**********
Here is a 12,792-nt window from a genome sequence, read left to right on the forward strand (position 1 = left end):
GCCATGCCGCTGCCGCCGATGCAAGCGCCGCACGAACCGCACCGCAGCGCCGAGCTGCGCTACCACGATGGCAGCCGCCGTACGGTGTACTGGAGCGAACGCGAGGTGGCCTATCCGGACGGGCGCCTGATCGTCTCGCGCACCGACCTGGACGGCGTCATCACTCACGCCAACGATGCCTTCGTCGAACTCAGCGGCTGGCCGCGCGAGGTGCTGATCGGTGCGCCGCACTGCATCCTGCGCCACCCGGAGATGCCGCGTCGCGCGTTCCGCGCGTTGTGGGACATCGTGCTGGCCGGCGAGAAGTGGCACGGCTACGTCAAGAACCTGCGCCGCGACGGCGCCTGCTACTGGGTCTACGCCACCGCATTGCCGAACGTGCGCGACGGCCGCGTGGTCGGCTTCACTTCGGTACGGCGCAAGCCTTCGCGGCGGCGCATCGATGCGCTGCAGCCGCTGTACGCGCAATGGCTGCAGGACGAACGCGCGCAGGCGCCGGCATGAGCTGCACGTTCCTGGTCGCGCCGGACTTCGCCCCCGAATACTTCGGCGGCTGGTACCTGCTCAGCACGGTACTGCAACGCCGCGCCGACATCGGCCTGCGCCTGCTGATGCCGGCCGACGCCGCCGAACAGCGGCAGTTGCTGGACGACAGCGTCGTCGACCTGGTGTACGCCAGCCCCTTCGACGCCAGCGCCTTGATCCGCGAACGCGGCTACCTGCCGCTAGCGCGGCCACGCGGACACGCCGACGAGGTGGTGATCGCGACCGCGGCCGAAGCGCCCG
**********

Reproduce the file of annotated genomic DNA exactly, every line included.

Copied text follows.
Here is a 12,792-nt window from a genome sequence, read left to right on the forward strand (position 1 = left end):
GCCATGCCGCTGCCGCCGATGCAAGCGCCGCACGAACCGCACCGCAGCGCCGAGCTGCGCTACCACGATGGCAGCCGCCGTACGGTGTACTGGAGCGAACGCGAGGTGGCCTATCCGGACGGGCGCCTGATCGTCTCGCGCACCGACCTGGACGGCGTCATCACTCACGCCAACGATGCCTTCGTCGAACTCAGCGGCTGGCCGCGCGAGGTGCTGATCGGTGCGCCGCACTGCATCCTGCGCCACCCGGAGATGCCGCGTCGCGCGTTCCGCGCGTTGTGGGACATCGTGCTGGCCGGCGAGAAGTGGCACGGCTACGTCAAGAACCTGCGCCGCGACGGCGCCTGCTACTGGGTCTACGCCACCGCATTGCCGAACGTGCGCGACGGCCGCGTGGTCGGCTTCACTTCGGTACGGCGCAAGCCTTCGCGGCGGCGCATCGATGCGCTGCAGCCGCTGTACGCGCAATGGCTGCAGGACGAACGCGCGCAGGCGCCGGCATGAGCTGCACGTTCCTGGTCGCGCCGGACTTCGCCCCCGAATACTTCGGCGGCTGGTACCTGCTCAGCACGGTACTGCAACGCCGCGCCGACATCGGCCTGCGCCTGCTGATGCCGGCCGACGCCGCCGAACAGCGGCAGTTGCTGGACGACAGCGTCGTCGACCTGGTGTACGCCAGCCCCTTCGACGCCAGCGCCTTGATCCGCGAACGCGGCTACCTGCCGCTAGCGCGGCCACGCGGACACGCCGACGAGGTGGTGATCGCGACCGCGGCCGAAGCGCCCG